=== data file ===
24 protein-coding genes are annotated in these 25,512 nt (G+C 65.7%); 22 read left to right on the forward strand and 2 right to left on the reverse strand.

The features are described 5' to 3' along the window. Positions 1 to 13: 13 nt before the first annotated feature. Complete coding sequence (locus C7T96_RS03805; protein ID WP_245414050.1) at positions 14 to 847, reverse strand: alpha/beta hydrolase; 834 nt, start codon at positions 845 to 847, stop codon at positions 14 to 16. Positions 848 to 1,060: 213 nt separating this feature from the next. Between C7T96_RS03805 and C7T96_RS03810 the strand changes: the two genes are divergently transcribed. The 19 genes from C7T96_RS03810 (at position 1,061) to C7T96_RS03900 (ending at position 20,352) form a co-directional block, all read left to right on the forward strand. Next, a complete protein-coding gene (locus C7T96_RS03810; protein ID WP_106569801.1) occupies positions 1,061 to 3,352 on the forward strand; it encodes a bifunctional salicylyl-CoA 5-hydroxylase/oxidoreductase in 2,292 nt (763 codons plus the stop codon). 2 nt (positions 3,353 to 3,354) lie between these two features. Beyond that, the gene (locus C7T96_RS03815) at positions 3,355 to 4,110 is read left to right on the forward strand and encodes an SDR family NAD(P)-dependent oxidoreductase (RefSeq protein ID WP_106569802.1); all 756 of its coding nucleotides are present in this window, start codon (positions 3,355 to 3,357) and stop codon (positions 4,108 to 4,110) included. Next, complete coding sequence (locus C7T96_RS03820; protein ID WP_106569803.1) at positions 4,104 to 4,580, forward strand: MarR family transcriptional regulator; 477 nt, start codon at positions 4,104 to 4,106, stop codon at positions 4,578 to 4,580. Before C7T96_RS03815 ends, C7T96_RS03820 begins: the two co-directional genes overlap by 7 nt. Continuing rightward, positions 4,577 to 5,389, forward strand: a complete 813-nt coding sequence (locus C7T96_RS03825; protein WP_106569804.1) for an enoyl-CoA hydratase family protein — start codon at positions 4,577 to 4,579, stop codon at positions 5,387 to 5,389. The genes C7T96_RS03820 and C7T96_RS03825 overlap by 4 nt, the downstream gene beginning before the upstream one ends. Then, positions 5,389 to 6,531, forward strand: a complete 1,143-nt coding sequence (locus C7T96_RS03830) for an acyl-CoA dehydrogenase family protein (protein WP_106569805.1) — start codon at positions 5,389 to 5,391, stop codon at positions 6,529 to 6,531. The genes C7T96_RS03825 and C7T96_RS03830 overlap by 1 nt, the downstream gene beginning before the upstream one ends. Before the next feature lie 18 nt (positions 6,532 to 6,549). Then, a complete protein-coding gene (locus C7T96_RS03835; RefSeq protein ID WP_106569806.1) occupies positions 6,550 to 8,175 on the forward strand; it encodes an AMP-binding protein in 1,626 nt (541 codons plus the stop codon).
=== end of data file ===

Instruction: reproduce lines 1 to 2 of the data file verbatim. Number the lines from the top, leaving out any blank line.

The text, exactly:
24 protein-coding genes are annotated in these 25,512 nt (G+C 65.7%); 22 read left to right on the forward strand and 2 right to left on the reverse strand.

The features are described 5' to 3' along the window. Positions 1 to 13: 13 nt before the first annotated feature. Complete coding sequence (locus C7T96_RS03805; protein ID WP_245414050.1) at positions 14 to 847, reverse strand: alpha/beta hydrolase; 834 nt, start codon at positions 845 to 847, stop codon at positions 14 to 16. Positions 848 to 1,060: 213 nt separating this feature from the next. Between C7T96_RS03805 and C7T96_RS03810 the strand changes: the two genes are divergently transcribed. The 19 genes from C7T96_RS03810 (at position 1,061) to C7T96_RS03900 (ending at position 20,352) form a co-directional block, all read left to right on the forward strand. Next, a complete protein-coding gene (locus C7T96_RS03810; protein ID WP_106569801.1) occupies positions 1,061 to 3,352 on the forward strand; it encodes a bifunctional salicylyl-CoA 5-hydroxylase/oxidoreductase in 2,292 nt (763 codons plus the stop codon). 2 nt (positions 3,353 to 3,354) lie between these two features. Beyond that, the gene (locus C7T96_RS03815) at positions 3,355 to 4,110 is read left to right on the forward strand and encodes an SDR family NAD(P)-dependent oxidoreductase (RefSeq protein ID WP_106569802.1); all 756 of its coding nucleotides are present in this window, start codon (positions 3,355 to 3,357) and stop codon (positions 4,108 to 4,110) included. Next, complete coding sequence (locus C7T96_RS03820; protein ID WP_106569803.1) at positions 4,104 to 4,580, forward strand: MarR family transcriptional regulator; 477 nt, start codon at positions 4,104 to 4,106, stop codon at positions 4,578 to 4,580. Before C7T96_RS03815 ends, C7T96_RS03820 begins: the two co-directional genes overlap by 7 nt. Continuing rightward, positions 4,577 to 5,389, forward strand: a complete 813-nt coding sequence (locus C7T96_RS03825; protein WP_106569804.1) for an enoyl-CoA hydratase family protein — start codon at positions 4,577 to 4,579, stop codon at positions 5,387 to 5,389. The genes C7T96_RS03820 and C7T96_RS03825 overlap by 4 nt, the downstream gene beginning before the upstream one ends. Then, positions 5,389 to 6,531, forward strand: a complete 1,143-nt coding sequence (locus C7T96_RS03830) for an acyl-CoA dehydrogenase family protein (protein WP_106569805.1) — start codon at positions 5,389 to 5,391, stop codon at positions 6,529 to 6,531. The genes C7T96_RS03825 and C7T96_RS03830 overlap by 1 nt, the downstream gene beginning before the upstream one ends. Before the next feature lie 18 nt (positions 6,532 to 6,549). Then, a complete protein-coding gene (locus C7T96_RS03835; RefSeq protein ID WP_106569806.1) occupies positions 6,550 to 8,175 on the forward strand; it encodes an AMP-binding protein in 1,626 nt (541 codons plus the stop codon).